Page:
In addition, HathiTrust offers a collection builder tool. ‘The Collection Builder has great potential for integration within local services, such as online courses and themed collection portals built by local institutions. Once a collection is created, the full text of those volumes can be searched as a set’ (Christenson, 2011, p. 99).

3.1.3. Supporting research

The mission of HathiTrust is to contribute to the common good by collecting, organizing, preserving, communicating, and sharing the record of human knowledge.[13] ‘The presence of a critical mass of research institutions in the HathiTrust partnership enables an aggregation of digital resources not seen before, hosted by libraries for the long term in a continuation of their traditional role as stewards of the scholarly record and supporters of research and other scholarly pursuits’ (Christenson, 2011, p. 95).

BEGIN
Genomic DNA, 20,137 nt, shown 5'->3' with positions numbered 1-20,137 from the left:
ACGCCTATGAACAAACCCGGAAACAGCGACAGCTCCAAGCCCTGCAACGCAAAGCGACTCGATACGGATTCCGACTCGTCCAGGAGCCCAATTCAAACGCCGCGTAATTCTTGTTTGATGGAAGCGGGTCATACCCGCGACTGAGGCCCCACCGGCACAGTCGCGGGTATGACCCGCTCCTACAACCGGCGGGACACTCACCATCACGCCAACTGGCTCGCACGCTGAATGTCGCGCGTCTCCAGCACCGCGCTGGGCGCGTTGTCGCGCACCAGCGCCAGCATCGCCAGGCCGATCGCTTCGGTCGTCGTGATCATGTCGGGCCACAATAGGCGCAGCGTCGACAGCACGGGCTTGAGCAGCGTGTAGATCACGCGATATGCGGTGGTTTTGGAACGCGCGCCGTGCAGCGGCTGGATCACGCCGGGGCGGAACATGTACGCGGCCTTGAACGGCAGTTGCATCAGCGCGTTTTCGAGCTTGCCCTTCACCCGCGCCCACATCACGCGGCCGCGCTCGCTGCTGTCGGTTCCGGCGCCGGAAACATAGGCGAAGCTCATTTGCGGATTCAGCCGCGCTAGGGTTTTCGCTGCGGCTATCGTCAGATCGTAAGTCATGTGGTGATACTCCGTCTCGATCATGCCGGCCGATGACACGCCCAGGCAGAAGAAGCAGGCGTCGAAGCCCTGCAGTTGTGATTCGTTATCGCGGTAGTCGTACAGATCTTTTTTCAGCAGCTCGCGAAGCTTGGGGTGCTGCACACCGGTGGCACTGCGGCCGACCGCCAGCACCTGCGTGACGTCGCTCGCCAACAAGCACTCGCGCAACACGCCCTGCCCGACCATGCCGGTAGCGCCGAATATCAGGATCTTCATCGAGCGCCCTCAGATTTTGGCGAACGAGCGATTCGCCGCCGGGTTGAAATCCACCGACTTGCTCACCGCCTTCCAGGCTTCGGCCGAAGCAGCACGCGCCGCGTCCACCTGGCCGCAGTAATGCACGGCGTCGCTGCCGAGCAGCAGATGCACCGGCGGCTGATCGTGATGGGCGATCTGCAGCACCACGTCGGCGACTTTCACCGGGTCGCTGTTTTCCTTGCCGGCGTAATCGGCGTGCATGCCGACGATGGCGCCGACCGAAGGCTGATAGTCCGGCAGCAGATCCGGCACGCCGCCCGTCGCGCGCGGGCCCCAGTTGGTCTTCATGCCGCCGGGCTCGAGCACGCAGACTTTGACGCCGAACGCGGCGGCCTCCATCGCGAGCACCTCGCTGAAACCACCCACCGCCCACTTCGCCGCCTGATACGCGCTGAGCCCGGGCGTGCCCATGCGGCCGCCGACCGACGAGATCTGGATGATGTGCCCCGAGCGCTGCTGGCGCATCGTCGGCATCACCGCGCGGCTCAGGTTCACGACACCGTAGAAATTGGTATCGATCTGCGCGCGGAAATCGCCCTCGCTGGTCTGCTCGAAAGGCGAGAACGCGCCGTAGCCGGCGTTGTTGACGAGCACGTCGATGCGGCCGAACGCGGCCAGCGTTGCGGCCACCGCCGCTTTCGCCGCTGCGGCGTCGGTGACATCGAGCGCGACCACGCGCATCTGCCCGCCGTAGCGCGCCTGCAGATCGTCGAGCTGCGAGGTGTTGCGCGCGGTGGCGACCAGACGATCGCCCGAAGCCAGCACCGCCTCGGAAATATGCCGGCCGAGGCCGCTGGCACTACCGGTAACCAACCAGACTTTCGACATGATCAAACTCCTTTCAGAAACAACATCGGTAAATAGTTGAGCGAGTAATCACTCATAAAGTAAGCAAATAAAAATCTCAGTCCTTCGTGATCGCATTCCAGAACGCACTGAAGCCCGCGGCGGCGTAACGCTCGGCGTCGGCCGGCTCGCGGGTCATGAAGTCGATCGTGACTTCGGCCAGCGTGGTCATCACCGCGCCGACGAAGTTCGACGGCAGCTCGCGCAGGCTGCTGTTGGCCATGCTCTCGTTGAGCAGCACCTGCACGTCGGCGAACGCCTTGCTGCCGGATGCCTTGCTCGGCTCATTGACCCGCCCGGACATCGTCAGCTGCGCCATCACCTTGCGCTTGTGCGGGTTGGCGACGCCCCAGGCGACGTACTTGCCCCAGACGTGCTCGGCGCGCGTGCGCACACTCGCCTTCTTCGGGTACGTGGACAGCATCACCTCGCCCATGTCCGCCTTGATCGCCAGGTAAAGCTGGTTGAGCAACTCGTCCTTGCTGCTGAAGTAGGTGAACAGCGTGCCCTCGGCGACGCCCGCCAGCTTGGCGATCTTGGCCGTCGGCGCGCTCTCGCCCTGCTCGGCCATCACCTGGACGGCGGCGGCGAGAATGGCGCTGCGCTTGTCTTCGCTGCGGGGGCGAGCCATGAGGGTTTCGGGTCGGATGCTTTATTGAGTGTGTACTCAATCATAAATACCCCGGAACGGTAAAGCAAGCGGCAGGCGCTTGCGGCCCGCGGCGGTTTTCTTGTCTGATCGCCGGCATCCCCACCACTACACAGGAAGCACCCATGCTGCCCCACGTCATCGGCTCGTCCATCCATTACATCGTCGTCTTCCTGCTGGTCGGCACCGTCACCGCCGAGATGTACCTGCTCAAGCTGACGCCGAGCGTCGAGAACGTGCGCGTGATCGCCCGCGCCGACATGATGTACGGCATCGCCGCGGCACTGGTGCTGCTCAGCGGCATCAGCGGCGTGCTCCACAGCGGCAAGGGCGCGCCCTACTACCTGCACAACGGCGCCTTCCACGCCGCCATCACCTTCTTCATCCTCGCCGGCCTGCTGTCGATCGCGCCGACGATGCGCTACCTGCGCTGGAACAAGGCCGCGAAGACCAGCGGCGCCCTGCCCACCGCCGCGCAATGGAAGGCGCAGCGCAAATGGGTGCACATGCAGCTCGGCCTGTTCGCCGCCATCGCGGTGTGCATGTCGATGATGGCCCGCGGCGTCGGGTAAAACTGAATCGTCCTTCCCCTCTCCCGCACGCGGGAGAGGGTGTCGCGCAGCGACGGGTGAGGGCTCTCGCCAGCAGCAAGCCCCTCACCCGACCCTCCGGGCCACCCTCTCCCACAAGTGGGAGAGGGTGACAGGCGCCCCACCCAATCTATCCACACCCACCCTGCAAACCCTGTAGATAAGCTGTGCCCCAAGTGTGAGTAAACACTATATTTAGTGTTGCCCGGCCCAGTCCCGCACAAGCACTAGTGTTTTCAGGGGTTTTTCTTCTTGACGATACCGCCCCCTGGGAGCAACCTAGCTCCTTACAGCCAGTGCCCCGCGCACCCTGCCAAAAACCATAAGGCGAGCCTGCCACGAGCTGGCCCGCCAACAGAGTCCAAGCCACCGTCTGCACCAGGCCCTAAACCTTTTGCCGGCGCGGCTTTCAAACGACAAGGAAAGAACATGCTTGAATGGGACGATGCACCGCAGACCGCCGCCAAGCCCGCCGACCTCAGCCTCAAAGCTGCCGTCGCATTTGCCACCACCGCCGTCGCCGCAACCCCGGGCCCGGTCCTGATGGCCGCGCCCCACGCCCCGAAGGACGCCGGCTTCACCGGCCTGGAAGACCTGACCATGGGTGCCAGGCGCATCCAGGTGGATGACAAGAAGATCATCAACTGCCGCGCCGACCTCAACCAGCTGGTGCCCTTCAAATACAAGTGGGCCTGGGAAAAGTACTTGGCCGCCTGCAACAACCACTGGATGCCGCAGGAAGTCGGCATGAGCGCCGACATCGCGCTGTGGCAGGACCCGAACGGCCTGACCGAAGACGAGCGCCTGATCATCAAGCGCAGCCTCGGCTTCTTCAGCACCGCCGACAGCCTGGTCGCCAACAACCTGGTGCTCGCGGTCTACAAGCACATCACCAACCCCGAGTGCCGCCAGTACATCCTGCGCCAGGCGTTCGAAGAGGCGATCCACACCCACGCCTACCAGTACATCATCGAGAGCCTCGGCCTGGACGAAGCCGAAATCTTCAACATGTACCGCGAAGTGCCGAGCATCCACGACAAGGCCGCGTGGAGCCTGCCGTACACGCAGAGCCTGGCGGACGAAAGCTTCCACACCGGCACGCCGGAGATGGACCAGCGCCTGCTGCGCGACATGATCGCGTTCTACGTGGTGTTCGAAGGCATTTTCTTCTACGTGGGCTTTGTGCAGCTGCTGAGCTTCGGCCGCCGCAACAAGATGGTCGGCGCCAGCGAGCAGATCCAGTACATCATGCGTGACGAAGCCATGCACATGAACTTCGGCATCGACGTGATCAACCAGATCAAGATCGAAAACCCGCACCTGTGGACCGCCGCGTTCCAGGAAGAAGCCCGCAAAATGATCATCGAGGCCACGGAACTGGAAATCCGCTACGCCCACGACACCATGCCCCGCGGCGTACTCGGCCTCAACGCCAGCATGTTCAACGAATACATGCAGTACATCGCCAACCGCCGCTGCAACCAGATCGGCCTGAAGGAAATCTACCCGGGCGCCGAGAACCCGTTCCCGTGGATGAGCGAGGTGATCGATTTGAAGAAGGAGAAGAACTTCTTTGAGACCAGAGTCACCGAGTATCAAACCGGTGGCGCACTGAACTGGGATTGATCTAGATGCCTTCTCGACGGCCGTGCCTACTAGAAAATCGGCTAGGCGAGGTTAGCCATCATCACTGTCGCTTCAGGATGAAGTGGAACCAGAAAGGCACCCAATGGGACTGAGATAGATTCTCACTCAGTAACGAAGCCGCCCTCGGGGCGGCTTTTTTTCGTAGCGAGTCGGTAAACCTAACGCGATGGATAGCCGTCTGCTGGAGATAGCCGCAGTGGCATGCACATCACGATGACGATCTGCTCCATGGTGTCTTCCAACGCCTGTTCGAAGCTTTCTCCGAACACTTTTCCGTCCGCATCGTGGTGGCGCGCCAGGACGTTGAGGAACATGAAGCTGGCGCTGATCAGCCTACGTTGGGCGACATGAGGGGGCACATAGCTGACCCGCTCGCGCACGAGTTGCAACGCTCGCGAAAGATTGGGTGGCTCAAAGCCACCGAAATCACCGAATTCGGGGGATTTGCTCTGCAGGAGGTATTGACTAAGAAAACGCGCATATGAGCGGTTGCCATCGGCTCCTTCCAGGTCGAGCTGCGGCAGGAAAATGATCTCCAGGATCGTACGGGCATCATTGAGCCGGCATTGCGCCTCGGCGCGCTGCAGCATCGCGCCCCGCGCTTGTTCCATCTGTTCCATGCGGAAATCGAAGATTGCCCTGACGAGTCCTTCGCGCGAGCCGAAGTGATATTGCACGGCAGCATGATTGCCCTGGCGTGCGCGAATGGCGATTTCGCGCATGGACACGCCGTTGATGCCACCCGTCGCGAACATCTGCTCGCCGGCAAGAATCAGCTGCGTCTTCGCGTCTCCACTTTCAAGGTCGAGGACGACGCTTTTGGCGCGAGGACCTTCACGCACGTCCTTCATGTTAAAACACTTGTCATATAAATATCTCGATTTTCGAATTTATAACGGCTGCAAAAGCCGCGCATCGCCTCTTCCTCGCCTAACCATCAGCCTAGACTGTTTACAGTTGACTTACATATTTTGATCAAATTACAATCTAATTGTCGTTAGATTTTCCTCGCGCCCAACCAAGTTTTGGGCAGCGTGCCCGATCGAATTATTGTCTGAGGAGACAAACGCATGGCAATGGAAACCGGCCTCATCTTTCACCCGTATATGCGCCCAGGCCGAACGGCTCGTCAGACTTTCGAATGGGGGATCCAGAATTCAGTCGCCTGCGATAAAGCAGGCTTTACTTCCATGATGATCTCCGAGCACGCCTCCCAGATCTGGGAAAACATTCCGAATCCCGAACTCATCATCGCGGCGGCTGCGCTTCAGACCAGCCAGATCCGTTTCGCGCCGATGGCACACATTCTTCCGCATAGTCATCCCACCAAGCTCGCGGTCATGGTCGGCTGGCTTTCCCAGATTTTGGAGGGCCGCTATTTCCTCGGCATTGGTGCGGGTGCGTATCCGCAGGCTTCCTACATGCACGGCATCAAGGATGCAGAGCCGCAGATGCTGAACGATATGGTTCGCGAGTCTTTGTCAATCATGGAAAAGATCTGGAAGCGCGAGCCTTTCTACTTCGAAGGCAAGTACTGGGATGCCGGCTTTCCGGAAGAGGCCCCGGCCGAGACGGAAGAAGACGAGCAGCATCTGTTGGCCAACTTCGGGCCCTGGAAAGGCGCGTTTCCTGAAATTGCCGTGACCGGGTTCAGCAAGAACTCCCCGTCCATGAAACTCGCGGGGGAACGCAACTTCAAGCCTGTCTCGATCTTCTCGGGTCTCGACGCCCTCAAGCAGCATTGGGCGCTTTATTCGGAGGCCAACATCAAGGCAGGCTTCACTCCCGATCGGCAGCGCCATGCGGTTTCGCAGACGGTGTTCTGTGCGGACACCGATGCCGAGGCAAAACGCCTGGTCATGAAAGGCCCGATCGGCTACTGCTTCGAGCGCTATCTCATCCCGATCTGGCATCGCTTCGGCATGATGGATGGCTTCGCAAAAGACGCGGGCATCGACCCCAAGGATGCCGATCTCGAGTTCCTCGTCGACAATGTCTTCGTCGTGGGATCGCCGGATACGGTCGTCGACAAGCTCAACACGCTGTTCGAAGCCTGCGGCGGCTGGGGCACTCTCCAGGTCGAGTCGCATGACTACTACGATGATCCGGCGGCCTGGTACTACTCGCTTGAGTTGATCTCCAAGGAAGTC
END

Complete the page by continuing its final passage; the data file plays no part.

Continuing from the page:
HathiTrust uses multiple strategies to support data mining. It plans to create a Research Centre to perform computational research and is developing tools to make the texts of public domain works in its corpus available for research purposes.[14] These fall into two categories: non-Google-digitized volumes and Google-digitized volumes:

  • Non-Google-digitized volumes: There are no restrictions on the availability or use of texts for non-Google-digitized public domain volumes. As of February 1, 2011, there are approximately 120,000 public domain volumes primarily, though not exclusively, English language materials published prior to 1923.

  • Google-digitized volumes: There are approximately two million public domain volumes as of February 2011, representing a wide variety of languages, subjects, and dates. In general, limits on the use of these materials are as follows:

    1. ○ They can only be used for scholarly research purposes.

    2. ○ They may not be used commercially.